For those of you that are living in blissful ignorance (and why wouldn’t you!?) a prolapse is when any one of the organs of the pelvis (bladder, uterus and rectum) fall into the vagina. In the worst cases, women experience one or more of these organs bulging outside of their body.
Now, I’m not here to scare you but I am here to talk real talk and to start the conversations that we need to be having, yet often we are not.
Some professionals report that a prolapse after having a baby sits within the realms of normal and that there is nothing to worry about. This may also be true. But what about the woman that didn’t get told, that couldn’t feel the fact that she had a mild prolapse, because its often not painful and can often be asymptomatic. That went back into exercise too hard or too soon and experienced a more severe prolapse that could have been treated sooner rather than later if she had just known about it.
Or what about the woman that looks super fit on the outside, has older children and simply wasn’t told about the risks, and now 10 years down the track she is suffering symptoms of a prolapse.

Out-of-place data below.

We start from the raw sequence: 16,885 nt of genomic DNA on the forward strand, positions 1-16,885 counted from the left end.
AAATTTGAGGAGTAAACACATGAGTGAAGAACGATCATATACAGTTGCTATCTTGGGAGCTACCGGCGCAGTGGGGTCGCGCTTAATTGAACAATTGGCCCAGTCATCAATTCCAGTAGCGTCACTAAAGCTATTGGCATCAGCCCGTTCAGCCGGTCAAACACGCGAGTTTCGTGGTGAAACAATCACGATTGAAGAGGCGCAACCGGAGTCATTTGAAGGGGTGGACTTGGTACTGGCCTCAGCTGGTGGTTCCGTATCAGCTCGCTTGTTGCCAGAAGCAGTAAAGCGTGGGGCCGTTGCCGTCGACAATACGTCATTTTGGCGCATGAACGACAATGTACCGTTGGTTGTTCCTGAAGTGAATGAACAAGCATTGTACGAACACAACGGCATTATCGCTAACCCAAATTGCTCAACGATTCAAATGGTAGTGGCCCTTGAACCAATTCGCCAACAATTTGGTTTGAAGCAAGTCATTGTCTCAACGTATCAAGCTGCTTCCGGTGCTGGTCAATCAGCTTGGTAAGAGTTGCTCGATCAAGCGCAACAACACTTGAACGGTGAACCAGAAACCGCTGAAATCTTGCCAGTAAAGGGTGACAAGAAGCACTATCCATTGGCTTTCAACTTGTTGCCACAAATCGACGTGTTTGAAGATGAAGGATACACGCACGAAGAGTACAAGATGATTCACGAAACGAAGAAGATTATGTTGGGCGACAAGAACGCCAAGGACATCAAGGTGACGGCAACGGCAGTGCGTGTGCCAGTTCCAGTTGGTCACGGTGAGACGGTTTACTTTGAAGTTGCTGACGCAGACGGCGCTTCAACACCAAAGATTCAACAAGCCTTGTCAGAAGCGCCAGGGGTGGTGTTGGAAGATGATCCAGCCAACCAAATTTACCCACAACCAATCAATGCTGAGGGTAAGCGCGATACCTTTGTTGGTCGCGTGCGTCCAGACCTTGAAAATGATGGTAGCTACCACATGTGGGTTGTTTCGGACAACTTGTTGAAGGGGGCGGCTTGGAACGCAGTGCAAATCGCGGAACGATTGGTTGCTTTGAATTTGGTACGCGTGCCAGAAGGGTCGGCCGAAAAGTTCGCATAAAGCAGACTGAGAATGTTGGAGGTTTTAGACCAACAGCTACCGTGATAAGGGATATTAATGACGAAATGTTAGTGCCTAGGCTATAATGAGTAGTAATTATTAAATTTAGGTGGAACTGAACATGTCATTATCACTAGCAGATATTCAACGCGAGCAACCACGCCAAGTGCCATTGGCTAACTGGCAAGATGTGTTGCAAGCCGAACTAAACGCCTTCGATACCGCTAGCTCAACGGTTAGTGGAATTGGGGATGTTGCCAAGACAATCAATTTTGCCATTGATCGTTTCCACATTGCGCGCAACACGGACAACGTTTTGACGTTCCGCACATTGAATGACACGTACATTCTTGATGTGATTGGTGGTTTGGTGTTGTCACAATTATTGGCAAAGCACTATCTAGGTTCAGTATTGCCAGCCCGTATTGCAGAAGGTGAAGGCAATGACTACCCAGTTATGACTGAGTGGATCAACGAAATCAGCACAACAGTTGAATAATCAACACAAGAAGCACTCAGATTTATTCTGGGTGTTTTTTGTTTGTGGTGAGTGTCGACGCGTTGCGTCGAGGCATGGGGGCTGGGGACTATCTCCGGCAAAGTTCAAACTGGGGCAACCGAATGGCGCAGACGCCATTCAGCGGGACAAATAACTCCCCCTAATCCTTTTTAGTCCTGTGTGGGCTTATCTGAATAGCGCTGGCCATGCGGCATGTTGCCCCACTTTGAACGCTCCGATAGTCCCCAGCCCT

I think the biggest point to take away from this whole conversation is that prevention is better than a cure.
Childbirth can cause prolapse and prolapse can get worse over time if you don’t know about it.
I believe generations of child-baring women are exercising to a higher intensity, more regularly than we ever have done before and we just, don’t, know.
A simple postnatal visit to a women’s health physiotherapist, key information as we leave the hospital, and follow-up appointments about signs and symptoms to look out for, are important as we continued on our varied and fun exercise journey as mums. If they could potentially save us from having to figure out what might be wrong down there and having to forgo our favourite exercise down the track, then maybe shouting a little louder and raising this awareness really is worth it, for the benefit of all woman kind.